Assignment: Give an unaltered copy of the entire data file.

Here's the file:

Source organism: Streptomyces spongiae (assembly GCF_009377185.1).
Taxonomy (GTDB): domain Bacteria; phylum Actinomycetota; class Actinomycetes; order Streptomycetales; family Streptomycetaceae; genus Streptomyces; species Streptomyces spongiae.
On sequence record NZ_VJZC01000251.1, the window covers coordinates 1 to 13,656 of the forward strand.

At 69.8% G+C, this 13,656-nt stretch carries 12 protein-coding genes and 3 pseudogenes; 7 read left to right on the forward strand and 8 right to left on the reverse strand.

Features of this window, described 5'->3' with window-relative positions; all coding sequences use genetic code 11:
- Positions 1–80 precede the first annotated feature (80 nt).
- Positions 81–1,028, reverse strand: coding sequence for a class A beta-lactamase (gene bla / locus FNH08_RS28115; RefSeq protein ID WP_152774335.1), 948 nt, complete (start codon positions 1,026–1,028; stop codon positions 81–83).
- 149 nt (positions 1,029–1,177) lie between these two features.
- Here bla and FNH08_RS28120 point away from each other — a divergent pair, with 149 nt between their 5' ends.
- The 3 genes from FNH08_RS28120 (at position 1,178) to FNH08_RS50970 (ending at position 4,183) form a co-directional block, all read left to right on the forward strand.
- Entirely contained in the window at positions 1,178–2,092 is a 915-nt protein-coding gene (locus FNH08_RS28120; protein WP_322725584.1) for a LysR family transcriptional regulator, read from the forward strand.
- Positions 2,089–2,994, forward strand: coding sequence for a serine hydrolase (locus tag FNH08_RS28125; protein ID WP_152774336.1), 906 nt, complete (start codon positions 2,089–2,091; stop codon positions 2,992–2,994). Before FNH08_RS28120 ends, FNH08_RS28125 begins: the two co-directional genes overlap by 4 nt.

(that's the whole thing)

Source organism: Streptomyces spongiae (assembly GCF_009377185.1).
Taxonomy (GTDB): domain Bacteria; phylum Actinomycetota; class Actinomycetes; order Streptomycetales; family Streptomycetaceae; genus Streptomyces; species Streptomyces spongiae.
On sequence record NZ_VJZC01000251.1, the window covers coordinates 1 to 13,656 of the forward strand.

At 69.8% G+C, this 13,656-nt stretch carries 12 protein-coding genes and 3 pseudogenes; 7 read left to right on the forward strand and 8 right to left on the reverse strand.

Features of this window, described 5'->3' with window-relative positions; all coding sequences use genetic code 11:
- Positions 1–80 precede the first annotated feature (80 nt).
- Positions 81–1,028, reverse strand: coding sequence for a class A beta-lactamase (gene bla / locus FNH08_RS28115; RefSeq protein ID WP_152774335.1), 948 nt, complete (start codon positions 1,026–1,028; stop codon positions 81–83).
- 149 nt (positions 1,029–1,177) lie between these two features.
- Here bla and FNH08_RS28120 point away from each other — a divergent pair, with 149 nt between their 5' ends.
- The 3 genes from FNH08_RS28120 (at position 1,178) to FNH08_RS50970 (ending at position 4,183) form a co-directional block, all read left to right on the forward strand.
- Entirely contained in the window at positions 1,178–2,092 is a 915-nt protein-coding gene (locus FNH08_RS28120; protein WP_322725584.1) for a LysR family transcriptional regulator, read from the forward strand.
- Positions 2,089–2,994, forward strand: coding sequence for a serine hydrolase (locus tag FNH08_RS28125; protein ID WP_152774336.1), 906 nt, complete (start codon positions 2,089–2,091; stop codon positions 2,992–2,994). Before FNH08_RS28120 ends, FNH08_RS28125 begins: the two co-directional genes overlap by 4 nt.